Helping Trees Recover from Transplant Shock

Introducing any living thing into a new ecosystem can be quite stressful. If you bring a mouse home from the pet store, it usually takes them a while to acclimate to their new surroundings. While it might not be something you think about regularly, trees need time to adjust when planted in a new habitat. The sudden shift can cause what’s known as “transplant shock.” Identifying transplant shock and treating it is important for any new tree showing initial signs. 
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What You Should Know 

While transplant shock is certainly tough on any recently planted tree, they can bounce back and make a full recovery. The symptoms can vary depending on the tree species, but some tell-tale signs are common. 

  • If the tips of a tree’s leaves are brown or begin to change color prematurely, this is a tell-tale sign of transplant shock. 
  • Branch dieback or stunted growth of twigs
  • If a tree is late in budding during the springtime. 

Sometimes a dead tree and a case of transplant shock can be very similar. Before you remove anything, it’s best to find out the current situation. The best way to figure out whether a tree is alive is to remove a twig and some of the bark. If there’s green underneath, your tree is alive but in possible transplant shock.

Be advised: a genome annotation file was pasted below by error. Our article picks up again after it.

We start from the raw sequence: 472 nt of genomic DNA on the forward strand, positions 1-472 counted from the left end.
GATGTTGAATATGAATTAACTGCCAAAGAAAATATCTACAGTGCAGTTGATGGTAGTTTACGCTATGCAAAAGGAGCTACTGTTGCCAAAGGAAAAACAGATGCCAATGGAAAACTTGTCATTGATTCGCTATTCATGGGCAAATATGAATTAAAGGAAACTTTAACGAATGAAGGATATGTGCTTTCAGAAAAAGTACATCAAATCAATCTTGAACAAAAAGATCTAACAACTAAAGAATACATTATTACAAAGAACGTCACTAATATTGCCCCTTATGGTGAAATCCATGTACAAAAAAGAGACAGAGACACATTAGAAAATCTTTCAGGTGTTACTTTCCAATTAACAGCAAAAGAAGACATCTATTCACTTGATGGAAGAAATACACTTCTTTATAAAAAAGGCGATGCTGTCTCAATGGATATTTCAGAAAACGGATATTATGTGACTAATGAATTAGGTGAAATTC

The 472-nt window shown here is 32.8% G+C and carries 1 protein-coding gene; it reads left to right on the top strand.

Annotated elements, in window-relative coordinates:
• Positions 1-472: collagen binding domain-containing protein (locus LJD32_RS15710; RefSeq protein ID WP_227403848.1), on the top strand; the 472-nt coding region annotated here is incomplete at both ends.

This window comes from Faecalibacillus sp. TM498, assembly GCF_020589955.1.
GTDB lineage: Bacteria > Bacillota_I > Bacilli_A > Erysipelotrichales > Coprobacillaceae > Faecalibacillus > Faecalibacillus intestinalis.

The Road to Recovery

As we previously mentioned, nursing a tree back to health is possible. A tree can lose a significant amount of its roots during transplant shock. The best thing you can do for a tree in shock is to thoroughly water it. This should gradually help the tree recover. If you notice that this increased hydration isn’t having much of an effect, you might want to consider replanting the tree. When you first purchased the tree, you might have noticed how far it was buried in the oil. Replanting the tree at a similar depth can help it recover quicker. 

Patience is a Virtue 

The most important thing to remember with a recovering tree is to be as patient as possible. Most trees suffering from transplant shock need a full year to fully recover; others can take as long as five to return to normal. Be patient. Be Kind. Trees are living things. 

Lamb Tree Care in Sarasota

If you have a tree that might be undergoing transplant shock and aren’t sure what to do next, the experts at Lamb Tree Care can help you. We’ve got years of experience under our belts and will gladly put them to use for you and your arbor friends. For more info, visit us at